Climate Standstill: The mystery surrounding the very brief, per curiam panel decision in the New Haven firefighters' discrimination case is not the only mystery involving Supreme Court nominee Sonia Sotomayor of the U.S. Court of Appeals for the 2nd Circuit. Marcia Coyle of The National Law Journal reports on a major climate change lawsuit brought by eight states against five utilities that has been pending decision for nearly three years before an appellate panel on which Sotomayor is the presiding judge.
Hotter Bench?: If there is a Supreme Court nominee who could rival Justice Antonin Scalia's intensity in questioning advocates, then President Barack Obama may have found her. The New York Times examines Sotomayor's reputation for interrupting lawyers and challenging them to defend positions from their written briefs. Jonathan Cohn, formerly of the Justice Department and now a partner at Sidley Austin, says he didn't mind: "I thought her questions and demeanor were reasonable and fine."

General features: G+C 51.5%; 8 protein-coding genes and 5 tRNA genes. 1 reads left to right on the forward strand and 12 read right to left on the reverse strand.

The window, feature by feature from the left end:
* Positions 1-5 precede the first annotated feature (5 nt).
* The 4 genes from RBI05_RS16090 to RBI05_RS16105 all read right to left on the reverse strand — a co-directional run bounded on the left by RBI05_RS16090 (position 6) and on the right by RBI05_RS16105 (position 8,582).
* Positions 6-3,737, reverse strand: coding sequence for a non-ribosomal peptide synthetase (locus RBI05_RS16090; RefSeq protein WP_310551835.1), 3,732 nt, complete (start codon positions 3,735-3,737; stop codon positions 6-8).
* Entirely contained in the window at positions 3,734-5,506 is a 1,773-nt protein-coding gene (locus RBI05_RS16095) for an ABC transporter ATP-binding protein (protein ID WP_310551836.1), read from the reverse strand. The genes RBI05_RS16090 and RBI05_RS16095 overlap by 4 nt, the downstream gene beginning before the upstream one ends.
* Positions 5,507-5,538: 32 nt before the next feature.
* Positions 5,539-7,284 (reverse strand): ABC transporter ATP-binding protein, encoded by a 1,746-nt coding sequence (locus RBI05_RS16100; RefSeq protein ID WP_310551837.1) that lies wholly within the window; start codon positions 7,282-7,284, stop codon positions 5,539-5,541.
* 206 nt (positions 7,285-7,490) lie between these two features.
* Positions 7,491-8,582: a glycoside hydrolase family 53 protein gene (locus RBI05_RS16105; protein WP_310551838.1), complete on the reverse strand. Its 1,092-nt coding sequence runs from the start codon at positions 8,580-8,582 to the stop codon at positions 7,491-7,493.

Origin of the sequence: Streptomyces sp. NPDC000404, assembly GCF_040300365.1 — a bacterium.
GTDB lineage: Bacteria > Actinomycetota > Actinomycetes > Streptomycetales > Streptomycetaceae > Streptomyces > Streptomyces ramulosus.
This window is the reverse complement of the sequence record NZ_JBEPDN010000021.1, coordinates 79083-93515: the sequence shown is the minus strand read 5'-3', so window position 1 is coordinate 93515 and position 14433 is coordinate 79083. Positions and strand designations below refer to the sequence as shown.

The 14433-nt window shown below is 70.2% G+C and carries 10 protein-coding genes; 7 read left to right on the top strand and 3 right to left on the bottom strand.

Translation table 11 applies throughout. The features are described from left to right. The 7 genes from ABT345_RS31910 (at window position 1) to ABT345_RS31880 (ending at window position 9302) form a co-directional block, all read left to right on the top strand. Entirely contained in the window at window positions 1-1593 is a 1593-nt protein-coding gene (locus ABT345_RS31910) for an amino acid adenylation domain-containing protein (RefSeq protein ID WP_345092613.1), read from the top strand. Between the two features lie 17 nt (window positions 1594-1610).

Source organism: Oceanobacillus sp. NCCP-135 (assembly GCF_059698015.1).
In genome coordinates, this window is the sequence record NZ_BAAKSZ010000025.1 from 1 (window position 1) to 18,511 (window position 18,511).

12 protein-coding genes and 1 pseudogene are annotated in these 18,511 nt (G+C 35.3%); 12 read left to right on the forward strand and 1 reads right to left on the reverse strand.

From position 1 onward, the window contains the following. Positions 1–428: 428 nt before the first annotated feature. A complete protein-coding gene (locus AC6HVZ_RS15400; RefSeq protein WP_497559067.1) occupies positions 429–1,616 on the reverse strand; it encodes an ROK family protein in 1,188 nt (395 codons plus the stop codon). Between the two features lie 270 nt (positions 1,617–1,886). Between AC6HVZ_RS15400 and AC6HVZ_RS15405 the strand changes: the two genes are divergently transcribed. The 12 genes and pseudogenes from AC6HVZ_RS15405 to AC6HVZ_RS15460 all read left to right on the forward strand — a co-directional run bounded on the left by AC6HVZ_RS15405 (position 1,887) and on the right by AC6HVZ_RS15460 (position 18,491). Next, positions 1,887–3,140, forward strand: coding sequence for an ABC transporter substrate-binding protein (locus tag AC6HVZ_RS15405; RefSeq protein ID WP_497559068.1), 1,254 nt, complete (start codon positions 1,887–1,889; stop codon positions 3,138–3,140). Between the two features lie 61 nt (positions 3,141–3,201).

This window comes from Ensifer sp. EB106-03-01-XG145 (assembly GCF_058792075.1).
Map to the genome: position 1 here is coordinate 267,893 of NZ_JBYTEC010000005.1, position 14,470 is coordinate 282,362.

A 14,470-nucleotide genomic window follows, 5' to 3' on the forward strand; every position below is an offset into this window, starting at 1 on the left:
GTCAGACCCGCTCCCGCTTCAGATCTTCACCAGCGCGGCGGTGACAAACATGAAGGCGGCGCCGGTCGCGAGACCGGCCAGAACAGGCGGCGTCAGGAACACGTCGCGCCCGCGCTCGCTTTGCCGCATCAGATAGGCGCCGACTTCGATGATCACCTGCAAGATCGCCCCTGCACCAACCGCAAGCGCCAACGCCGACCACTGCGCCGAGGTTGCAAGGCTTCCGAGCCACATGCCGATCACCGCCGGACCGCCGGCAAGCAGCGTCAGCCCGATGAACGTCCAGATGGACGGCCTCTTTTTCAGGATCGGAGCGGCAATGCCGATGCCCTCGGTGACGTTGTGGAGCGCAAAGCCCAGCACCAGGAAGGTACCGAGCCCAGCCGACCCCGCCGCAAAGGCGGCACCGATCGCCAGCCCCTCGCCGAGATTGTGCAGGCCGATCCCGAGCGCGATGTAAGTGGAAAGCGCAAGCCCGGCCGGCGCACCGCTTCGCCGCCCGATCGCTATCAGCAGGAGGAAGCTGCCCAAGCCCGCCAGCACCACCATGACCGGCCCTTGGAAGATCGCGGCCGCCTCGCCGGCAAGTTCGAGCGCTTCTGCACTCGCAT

New Bank Regs: Obama administration officials are debating whether to pare some of their more ambitious ideas to revamp oversight of financial markets, in a nod to the political difficulties of pushing through sweeping changes, The Wall Street Journal reports, citing people familiar with the process. A final decision on a plan to present to Congress is expected in several weeks, the newspaper says, and Obama administration officials are still hopeful that lawmakers could approve a package by the end of the year.
Detainee Pushback: The Washington Post reports that the administration's push to resettle at least 50 Guantanamo Bay prisoners in Europe is meeting fresh resistance as officials there demand that the United States first give asylum to some inmates before they will do the same. "If the U.S. refuses to take these people, why should we?" said Thomas Silberhorn, a member of the German Parliament from Bavaria, where the White House wants to relocate nine Chinese Uighur prisoners.